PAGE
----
probate

noun
pro·​bate | \ ˈprō-ˌbāt How to pronounce probate (audio) , British also -bit \

Definition of probate

 (Entry 1 of 2)

1a : the action or process of proving before a competent judicial authority that a document offered for official recognition and registration as the last will and testament of a deceased person is genuine broadly : the process of administering an estate
b : the judicial determination of the validity of a will
2 : the officially authenticated copy of a probated will
3a : a court with jurisdiction over determination of the validity of wills and administration of estates and sometimes matters involving minors or adults judged incompetent : probate court filed a petition in probate
b : legal matters that fall under the jurisdiction of a probate court a law practice limited to probate

probate

verb
pro·​bate | \ ˈprō-ˌbāt How to pronounce probate (audio) \
probated; probating

Definition of probate (Entry 2 of 2)

transitive verb

1 : to establish (a will) by probate as genuine and valid
2 : to put (a convicted offender) on probation

Did you know?

Ever since people have written wills, those wills have had to be proven genuine by a judge. Without a probate process, greedy acquaintances or relatives could write up a fake will stating that all the person's wealth belonged to them. To establish a will as genuine, it must generally be witnessed and stamped by someone officially licensed to do so (though wills have sometimes been approved even when they were just written on a piece of scrap paper, with no witnesses). Today we use probate more broadly to mean everything that's handled in probate court, a special court that oversees the handling of estates (the money and property left when someone dies), making sure that everyone eventually receives what is properly theirs.

Examples of probate in a Sentence

Noun Her will was offered for probate by the relatives. The case will now go to probate. Verb The court will probate the will.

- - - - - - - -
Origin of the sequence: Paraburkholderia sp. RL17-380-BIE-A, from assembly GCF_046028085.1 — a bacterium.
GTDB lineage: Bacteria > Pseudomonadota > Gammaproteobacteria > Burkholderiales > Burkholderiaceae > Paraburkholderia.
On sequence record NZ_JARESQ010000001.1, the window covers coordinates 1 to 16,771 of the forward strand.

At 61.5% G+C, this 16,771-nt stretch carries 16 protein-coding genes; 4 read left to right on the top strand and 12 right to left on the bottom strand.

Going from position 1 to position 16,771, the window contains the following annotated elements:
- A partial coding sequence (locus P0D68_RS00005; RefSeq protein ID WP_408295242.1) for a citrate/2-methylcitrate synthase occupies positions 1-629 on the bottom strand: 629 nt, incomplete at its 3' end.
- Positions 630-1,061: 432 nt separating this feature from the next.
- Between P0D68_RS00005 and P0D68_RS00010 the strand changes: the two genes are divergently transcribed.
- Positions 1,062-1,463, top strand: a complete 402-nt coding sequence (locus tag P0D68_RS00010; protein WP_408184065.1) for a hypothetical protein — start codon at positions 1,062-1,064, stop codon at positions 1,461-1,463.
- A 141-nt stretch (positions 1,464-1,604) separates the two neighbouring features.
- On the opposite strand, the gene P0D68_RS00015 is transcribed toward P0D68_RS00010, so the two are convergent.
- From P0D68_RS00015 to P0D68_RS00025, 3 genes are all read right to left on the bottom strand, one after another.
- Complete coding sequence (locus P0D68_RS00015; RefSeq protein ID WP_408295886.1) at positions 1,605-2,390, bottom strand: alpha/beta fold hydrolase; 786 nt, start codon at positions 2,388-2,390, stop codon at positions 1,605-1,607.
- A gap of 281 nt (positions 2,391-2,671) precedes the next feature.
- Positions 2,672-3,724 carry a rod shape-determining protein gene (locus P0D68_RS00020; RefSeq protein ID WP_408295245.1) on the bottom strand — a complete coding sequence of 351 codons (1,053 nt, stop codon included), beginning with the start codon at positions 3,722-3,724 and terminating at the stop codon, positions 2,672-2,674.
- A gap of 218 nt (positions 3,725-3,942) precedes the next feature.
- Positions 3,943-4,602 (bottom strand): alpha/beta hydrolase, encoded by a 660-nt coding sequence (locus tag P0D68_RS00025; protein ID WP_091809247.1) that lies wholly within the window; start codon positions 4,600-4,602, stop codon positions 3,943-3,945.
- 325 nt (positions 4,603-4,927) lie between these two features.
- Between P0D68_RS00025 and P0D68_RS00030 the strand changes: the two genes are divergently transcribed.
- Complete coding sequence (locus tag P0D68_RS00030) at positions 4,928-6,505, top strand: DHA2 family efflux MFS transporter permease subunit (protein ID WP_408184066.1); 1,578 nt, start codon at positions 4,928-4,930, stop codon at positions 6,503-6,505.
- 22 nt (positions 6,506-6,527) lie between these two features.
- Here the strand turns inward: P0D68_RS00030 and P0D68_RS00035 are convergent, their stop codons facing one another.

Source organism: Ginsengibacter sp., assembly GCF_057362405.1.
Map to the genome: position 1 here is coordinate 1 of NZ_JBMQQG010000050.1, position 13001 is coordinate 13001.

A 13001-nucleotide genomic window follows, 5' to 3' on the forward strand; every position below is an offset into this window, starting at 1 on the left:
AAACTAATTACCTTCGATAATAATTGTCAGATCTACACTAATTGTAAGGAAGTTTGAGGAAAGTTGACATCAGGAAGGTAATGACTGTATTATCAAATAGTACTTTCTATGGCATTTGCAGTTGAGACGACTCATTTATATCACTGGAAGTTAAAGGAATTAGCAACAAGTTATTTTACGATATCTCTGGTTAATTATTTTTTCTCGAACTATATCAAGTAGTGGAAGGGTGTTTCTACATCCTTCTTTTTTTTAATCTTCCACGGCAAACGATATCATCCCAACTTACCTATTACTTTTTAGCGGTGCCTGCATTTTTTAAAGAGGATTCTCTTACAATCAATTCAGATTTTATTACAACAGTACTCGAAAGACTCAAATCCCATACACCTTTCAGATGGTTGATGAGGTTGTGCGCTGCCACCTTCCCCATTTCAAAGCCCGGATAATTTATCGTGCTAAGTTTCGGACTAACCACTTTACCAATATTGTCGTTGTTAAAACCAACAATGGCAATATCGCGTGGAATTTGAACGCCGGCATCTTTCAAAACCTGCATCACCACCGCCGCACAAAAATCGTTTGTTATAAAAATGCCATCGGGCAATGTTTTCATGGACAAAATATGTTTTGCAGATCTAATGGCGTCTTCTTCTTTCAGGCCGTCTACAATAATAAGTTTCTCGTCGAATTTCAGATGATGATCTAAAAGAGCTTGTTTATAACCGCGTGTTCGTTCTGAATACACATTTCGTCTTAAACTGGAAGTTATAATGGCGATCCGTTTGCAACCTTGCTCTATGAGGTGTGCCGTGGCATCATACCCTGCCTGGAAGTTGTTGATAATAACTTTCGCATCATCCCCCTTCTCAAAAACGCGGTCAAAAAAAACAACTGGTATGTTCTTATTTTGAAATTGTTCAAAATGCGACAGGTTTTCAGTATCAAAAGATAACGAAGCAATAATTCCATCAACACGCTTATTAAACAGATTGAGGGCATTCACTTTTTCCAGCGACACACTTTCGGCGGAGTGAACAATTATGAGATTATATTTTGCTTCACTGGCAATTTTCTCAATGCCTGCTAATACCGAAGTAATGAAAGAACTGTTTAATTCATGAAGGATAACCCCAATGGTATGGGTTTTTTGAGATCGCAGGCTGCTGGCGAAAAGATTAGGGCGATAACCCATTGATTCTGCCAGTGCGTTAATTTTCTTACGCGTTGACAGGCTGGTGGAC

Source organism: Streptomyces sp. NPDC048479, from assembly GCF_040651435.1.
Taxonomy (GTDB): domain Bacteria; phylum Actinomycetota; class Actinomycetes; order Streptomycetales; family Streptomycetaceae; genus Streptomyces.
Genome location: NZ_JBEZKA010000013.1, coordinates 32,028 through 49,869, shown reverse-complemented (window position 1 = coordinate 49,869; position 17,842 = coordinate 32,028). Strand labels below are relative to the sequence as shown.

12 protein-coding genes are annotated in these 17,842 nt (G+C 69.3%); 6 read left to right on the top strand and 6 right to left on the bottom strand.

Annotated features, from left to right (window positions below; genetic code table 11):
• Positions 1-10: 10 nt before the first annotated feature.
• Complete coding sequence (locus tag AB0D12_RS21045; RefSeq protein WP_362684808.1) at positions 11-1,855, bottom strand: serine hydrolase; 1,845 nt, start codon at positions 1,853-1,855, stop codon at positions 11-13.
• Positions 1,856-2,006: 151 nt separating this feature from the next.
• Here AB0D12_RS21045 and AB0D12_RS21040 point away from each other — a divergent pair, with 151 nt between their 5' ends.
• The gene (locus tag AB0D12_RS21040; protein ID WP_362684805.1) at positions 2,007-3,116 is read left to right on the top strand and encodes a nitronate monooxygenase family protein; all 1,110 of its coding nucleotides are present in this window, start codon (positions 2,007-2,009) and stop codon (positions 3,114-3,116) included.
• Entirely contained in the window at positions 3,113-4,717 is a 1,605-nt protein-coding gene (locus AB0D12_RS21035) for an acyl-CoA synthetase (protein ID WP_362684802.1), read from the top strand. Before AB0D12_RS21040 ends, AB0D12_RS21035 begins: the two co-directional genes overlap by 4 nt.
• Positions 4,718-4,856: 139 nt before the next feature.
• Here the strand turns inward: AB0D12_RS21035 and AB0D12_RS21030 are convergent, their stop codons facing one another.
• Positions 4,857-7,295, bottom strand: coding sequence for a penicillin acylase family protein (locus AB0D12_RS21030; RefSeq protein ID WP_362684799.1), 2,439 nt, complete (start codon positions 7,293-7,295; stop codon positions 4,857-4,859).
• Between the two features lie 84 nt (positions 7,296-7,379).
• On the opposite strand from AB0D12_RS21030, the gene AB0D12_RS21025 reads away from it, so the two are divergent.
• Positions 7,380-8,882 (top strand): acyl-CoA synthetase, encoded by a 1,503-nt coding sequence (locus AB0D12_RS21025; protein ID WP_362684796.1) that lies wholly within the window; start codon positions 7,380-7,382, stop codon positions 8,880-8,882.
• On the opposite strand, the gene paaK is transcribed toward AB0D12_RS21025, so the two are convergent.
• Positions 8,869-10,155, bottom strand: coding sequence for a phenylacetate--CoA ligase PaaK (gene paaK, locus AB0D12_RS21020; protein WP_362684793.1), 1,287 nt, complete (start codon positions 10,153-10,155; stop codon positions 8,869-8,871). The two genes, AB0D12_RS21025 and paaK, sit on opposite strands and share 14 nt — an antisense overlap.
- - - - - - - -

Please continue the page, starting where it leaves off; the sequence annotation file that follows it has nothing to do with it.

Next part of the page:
Recent Examples on the Web: Noun Usually, probate will be necessary only if a tenant in common dies. Gary Singer, Sun Sentinel, 5 May 2022 While the litigation unfolded, Chicago probate judge Harry Horner appointed an administrator for the dogs. Celia Storey, Arkansas Online, 28 Mar. 2022 Isn’t avoiding probate a reason to continue with a trust? Liz Weston, oregonlive, 10 Apr. 2022 County offices will remain open but only for revenue and probate services. Leada Gore | Lgore@al.com, al, 6 Apr. 2022 Though legendary for his tight control over his IP rights, the iconic artist died without a will – sparking a complex process known as probate in which courts decide how to disperse a deceased person’s estate. Bill Donahue, Billboard, 3 Mar. 2022 During Thursday's probate hearing, which was held only in regard to the adult Turpin cases, Potashner disclosed to the court that the firm had also been unable to access the records for the minors. Olivia Rubin, ABC News, 28 Feb. 2022 Using the Windham town records as a model, Eves will walk the audience through the basics of using land and probate records to research the history of their houses. courant.com, 25 Feb. 2022 Being a lawyer has led him to be closer to community residents, who use his advice for estate planning, probate, adoption and guardianship. Alixel Cabrera, The Salt Lake Tribune, 16 Oct. 2021 Recent Examples on the Web: Verb During his opening remarks, Proto ripped into Democrats — saying Republicans are prepared to fight this year in every race from governor to probate judge. Christopher Keating, Hartford Courant, 6 May 2022 When a spouse passes away and the spouses owned their home with right of survivorship, should the surviving spouse go to probate to sell the house? Gary Singer, Sun Sentinel, 5 May 2022 Zimring, a lawyer, and her husband, an electrical contractor, were open to homes that needed remodeling, homes sold in trust or probate sales. Los Angeles Times, 29 Mar. 2022 And if an eligible heir contests the will, probate can take years, Gregory Matalon, an estate attorney based in New York, told me. Stephanie H. Murray, The Atlantic, 29 Sep. 2021 Lindell is expected to return to Alabama to examine the equipment and talk to probate judges, Merrill said. Leada Gore | Lgore@al.com, al, 21 Sep. 2021 Her lawyers asked the judge to move the case to probate and appoint an independent person to oversee handing out Reinhart’s assets. Anna Wilder And Elisabell Velazquez, orlandosentinel.com, 4 Sep. 2021 His will was admitted to probate and soon thereafter the executor transferred the $150,000 savings account to Charlie. Dallas News, 13 June 2021 The locality that will probate the estate is likely unique as well. Randy Warren, Forbes, 8 Apr. 2021 See More